Category : OS/2 Files
Archive   : KSH48.ZIP
Filename : GETOPTS.1

 
Output of file : GETOPTS.1 contained in archive : KSH48.ZIP
.TH GETOPTS 1 "January 1988" "Korn shell"
.SH NAME
getopts \- parse command options
.SH SYNOPSIS
.B getopts
optstring name [arg ...]
.SH DESCRIPTION
.I getopts
is used by shell procedures
to parse positional parameters and to check for legal options.
It supports all applicable rules of the command syntax standard
(see Rules 3-10,
.IR intro (1)).
It should be used in place of the
.IR getopt (1)
command.
(See the
.BR \s-1WARNING\s0 ,
below.)
.PP
.I optstring
must contain the option letters the command using
.I getopts
will recognize;
if a letter is followed by a colon,
the option is expected to have an argument
which should be separated from it by white space.
.PP
Each time it is invoked,
.I getopts
will place the next option in the shell variable
.I name
and the index of the next argument to be processed in the shell variable
.BR \s-1OPTIND\s0 .
Whenever the shell or a shell procedure is invoked,
.B \s-1OPTIND\s0
is initialized to
.BR 1 .
.PP
When an option requires an option-argument,
.I getopts
places it in the shell variable
.BR \s-1OPTARG\s0 .
.P
If an illegal option is encountered,
.B ?\&
will be placed in
.IR name .
.P
When the end of the options is encountered,
.I getopts
exits with a non-zero exit status.
The special option
.RB `` \-\- ''
may be used to delimit the end of the options.
.P
By default,
.I getopts
parses the positional parameters.
If extra arguments
.RI ( arg
\&...) are given on the
.I getopts
command line,
.I getopts
will parse them instead.
.PP
So all new commands will adhere to the command syntax standard described in
.IR intro (1),
they should use
.IR getopts (1)
or
.IR getopt (3C)
to parse positional parameters
and check for options that are legal for that command
(see
.BR \s-1WARNINGS\s0 ,
below).
.SH EXAMPLE
The following fragment of a shell program
shows how one might process the arguments
for a command that can take the options
.B a
or
.BR b ,
as well as the option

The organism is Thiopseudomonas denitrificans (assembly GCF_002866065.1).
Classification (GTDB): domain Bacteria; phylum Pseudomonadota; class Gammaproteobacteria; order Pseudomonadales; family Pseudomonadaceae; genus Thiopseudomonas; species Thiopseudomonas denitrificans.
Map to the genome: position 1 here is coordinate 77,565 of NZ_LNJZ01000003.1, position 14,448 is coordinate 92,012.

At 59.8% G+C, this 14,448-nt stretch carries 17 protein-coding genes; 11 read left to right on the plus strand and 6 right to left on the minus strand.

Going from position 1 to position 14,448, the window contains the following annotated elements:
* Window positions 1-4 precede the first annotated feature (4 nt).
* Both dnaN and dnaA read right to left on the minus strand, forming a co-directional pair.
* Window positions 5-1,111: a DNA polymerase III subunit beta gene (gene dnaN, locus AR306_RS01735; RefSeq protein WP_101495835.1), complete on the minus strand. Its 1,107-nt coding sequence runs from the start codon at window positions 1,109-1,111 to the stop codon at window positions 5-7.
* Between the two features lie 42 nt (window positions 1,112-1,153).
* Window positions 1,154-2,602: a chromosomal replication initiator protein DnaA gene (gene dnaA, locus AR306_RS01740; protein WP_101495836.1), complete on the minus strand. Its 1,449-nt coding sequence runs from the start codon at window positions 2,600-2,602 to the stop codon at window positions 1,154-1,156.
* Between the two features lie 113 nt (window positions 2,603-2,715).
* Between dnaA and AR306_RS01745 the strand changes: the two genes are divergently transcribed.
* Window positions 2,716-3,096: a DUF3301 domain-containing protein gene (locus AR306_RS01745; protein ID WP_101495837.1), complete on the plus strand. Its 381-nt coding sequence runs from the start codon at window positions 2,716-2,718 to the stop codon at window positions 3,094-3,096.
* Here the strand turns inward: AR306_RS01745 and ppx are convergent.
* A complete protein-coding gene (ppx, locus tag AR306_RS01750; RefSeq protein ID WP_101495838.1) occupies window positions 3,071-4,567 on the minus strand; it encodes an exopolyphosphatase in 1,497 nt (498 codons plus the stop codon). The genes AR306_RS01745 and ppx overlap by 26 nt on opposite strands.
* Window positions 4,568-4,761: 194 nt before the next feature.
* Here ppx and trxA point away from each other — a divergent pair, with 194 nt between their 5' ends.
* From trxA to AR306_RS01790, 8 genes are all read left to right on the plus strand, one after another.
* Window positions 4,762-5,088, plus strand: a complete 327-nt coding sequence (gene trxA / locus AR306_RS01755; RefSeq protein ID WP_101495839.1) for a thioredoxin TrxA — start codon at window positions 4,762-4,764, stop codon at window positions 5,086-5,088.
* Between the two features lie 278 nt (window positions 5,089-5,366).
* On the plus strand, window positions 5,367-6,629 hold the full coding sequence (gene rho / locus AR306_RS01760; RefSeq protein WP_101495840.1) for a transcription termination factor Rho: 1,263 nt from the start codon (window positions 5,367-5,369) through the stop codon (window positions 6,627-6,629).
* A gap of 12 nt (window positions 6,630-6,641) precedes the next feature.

.BR o ,
which requires an option-argument:
.PP
.RS
.nf
.ta +.5i +1i
\fBwhile getopts abo: c
do
case $c in
a\(bvb) FLAGS=$FLAGS$c;;
o) OARG=$OPTARG;;
\e?) echo $USAGE 1>&2
exit 2;;
esac
done
shift OPTIND\-1\fP
.fi
.ta
.RE
.PP
This code will accept any of the following as equivalent:
.PP
.RS
.nf
\fBcmd \-a \-b \-o "xxx z yy" file
cmd \-a \-b \-o "xxx z yy" \-\- file
cmd \-ab \-o "xxx z yy" file
cmd \-ab \-o "xxx z yy" \-\- file\fP
.fi
.RE
.SH SEE ALSO
intro(1),
sh(1).
.br
getopt(3C)
in the
.IR "Programmer's Reference Manual" .
.br
.IR "UNIX System V Release 3.0 Release Notes" .
.SH WARNING
Although the following command syntax rule (see
.IR intro (1))
relaxations are permitted under the current implementation,
they should not be used because they may not be supported
in future releases of the system.
As in the
.B \s-1EXAMPLE\s0
section above,
.B a
and
.B b
are options,
and the option
.B o
requires an option-argument:
.PP
.RS
.nf
.ta +1i +1.5i
\fBcmd \-aboxxx file\fP (Rule 5 violation: options with
option-arguments must not be grouped with other options)
\fBcmd \-ab \-oxxx file\fP (Rule 6 violation: there must be
white space after an option that takes an option-argument)
.fi
.ta
.RE
.PP
Changing the value of the shell variable
.B \s-1OPTIND\s0
or parsing different sets of arguments
may lead to unexpected results.
.SH DIAGNOSTICS
.I getopts
prints an error message on the standard error output
when it encounters an option letter not included in
.IR optstring .


  3 Responses to “Category : OS/2 Files
Archive   : KSH48.ZIP
Filename : GETOPTS.1

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